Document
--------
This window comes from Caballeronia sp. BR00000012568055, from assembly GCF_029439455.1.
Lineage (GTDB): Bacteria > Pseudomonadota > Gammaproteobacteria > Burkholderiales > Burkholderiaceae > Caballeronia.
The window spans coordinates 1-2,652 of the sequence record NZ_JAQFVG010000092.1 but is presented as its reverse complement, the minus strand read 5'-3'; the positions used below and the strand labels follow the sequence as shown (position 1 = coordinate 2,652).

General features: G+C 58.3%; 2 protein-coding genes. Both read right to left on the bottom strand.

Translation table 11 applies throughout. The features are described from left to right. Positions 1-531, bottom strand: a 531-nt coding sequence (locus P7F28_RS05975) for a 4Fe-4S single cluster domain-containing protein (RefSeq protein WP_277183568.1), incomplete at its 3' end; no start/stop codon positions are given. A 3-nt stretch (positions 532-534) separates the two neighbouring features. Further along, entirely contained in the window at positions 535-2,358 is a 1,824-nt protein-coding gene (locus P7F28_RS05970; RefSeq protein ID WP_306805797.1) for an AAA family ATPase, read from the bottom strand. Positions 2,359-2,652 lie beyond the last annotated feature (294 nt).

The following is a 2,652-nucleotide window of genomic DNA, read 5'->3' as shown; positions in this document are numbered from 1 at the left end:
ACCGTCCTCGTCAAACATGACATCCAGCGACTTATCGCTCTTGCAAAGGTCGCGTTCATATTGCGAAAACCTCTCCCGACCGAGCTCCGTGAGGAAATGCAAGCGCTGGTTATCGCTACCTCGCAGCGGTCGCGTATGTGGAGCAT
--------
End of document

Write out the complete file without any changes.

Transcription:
This window comes from Caballeronia sp. BR00000012568055, from assembly GCF_029439455.1.
Lineage (GTDB): Bacteria > Pseudomonadota > Gammaproteobacteria > Burkholderiales > Burkholderiaceae > Caballeronia.
The window spans coordinates 1-2,652 of the sequence record NZ_JAQFVG010000092.1 but is presented as its reverse complement, the minus strand read 5'-3'; the positions used below and the strand labels follow the sequence as shown (position 1 = coordinate 2,652).

General features: G+C 58.3%; 2 protein-coding genes. Both read right to left on the bottom strand.

Translation table 11 applies throughout. The features are described from left to right. Positions 1-531, bottom strand: a 531-nt coding sequence (locus P7F28_RS05975) for a 4Fe-4S single cluster domain-containing protein (RefSeq protein WP_277183568.1), incomplete at its 3' end; no start/stop codon positions are given. A 3-nt stretch (positions 532-534) separates the two neighbouring features. Further along, entirely contained in the window at positions 535-2,358 is a 1,824-nt protein-coding gene (locus P7F28_RS05970; RefSeq protein ID WP_306805797.1) for an AAA family ATPase, read from the bottom strand. Positions 2,359-2,652 lie beyond the last annotated feature (294 nt).

The following is a 2,652-nucleotide window of genomic DNA, read 5'->3' as shown; positions in this document are numbered from 1 at the left end:
ACCGTCCTCGTCAAACATGACATCCAGCGACTTATCGCTCTTGCAAAGGTCGCGTTCATATTGCGAAAACCTCTCCCGACCGAGCTCCGTGAGGAAATGCAAGCGCTGGTTATCGCTACCTCGCAGCGGTCGCGTATGTGGAGCAT